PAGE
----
So in conclusion: it's not as good as Painkiller or Bulletstorm, but I enjoyed what I saw of it well enough. It's a comedy, it made me laugh, job done.

Attention: Teenagent is one the games you get on if you sign up for a free account.

Did you know... that you can click that NEXT GAME picture on the left to immediately jump to the next post? Try it yourself! Though obviously you'll want to wait a week or so for me to write and post the next game article first, or else there'll be nothing there for it to jump to.

Comments are welcome, I'm always eager to read what people think about the game or how I'm doing with my site. You could tell me that my articles are way too long and wordy now, or that you liked it better when I used to be funny, or that you wish I'd post about more than one game a month... or other stuff too! You could even try guessing what the next game is.


  1. I remember this game! I played a shareware version from a Magazine. Good times.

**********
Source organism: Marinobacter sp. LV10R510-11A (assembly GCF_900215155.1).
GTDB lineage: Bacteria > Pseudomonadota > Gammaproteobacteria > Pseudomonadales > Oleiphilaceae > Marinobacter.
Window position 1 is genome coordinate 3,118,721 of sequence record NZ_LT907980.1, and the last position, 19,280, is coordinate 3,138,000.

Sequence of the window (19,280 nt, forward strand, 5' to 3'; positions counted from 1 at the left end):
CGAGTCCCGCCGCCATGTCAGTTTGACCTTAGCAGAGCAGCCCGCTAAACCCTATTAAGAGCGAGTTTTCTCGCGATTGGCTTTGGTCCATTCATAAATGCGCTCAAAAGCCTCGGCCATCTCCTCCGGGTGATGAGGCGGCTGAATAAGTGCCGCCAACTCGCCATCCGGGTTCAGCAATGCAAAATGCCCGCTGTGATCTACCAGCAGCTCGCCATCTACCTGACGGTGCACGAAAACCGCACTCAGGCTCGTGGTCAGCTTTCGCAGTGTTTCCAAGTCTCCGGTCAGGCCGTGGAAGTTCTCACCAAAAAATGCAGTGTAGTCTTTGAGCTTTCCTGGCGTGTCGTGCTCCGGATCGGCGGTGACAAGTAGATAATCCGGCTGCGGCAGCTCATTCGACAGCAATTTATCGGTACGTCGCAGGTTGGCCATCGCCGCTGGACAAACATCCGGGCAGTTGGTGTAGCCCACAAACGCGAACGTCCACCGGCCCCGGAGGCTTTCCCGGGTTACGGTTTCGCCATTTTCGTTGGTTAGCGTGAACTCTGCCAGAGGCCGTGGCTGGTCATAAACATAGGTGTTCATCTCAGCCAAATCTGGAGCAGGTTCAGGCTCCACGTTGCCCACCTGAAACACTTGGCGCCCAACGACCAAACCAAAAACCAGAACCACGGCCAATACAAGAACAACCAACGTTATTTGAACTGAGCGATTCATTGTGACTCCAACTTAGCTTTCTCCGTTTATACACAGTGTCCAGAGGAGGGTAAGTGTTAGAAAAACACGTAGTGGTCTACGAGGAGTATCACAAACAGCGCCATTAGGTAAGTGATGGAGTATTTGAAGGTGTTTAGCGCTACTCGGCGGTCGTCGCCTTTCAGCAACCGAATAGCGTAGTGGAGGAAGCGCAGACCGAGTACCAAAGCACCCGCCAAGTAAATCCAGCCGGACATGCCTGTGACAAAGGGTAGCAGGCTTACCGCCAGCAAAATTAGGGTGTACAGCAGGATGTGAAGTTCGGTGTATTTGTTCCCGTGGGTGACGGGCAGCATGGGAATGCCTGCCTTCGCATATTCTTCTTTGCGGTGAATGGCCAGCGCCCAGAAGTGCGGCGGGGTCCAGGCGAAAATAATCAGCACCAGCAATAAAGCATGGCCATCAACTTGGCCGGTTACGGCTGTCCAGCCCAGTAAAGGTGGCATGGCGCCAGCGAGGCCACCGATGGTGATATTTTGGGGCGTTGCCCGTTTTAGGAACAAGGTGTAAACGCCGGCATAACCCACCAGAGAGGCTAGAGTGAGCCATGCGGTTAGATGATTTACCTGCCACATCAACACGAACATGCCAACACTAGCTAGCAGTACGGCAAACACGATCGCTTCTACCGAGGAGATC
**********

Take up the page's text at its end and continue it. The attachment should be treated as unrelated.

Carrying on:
2. Is that a walking cactus kissing a Mexican guy? Can't wait to see what's the next game.

  3. Surprised you put the gold medal to this one. In past times you would have hated it. Fair enough, the game is playable and times change people, good work

    1. Well it's less of a gold trophy of excellence and more of a 'didn't hate it' award, and I really didn't hate this one. It's closer to being a Toonstruck than a Curse of Enchantia in my estimation.

  4. Good to see Amiga games back front and centre where they belong, even if, um, I've never heard of this one. Still, it's the principle of the matter!

  5. Oh, and I like that this is basically a Kingsman tie-in, only twenty years before Kingsman.

    1. Thanks for reminding me that I still need to watch that.

  6. The next game is Gunman’s Proof.

  7. i love all the old stuff :)

    best regards
    thomas from computer 22


Semi-Random Game Box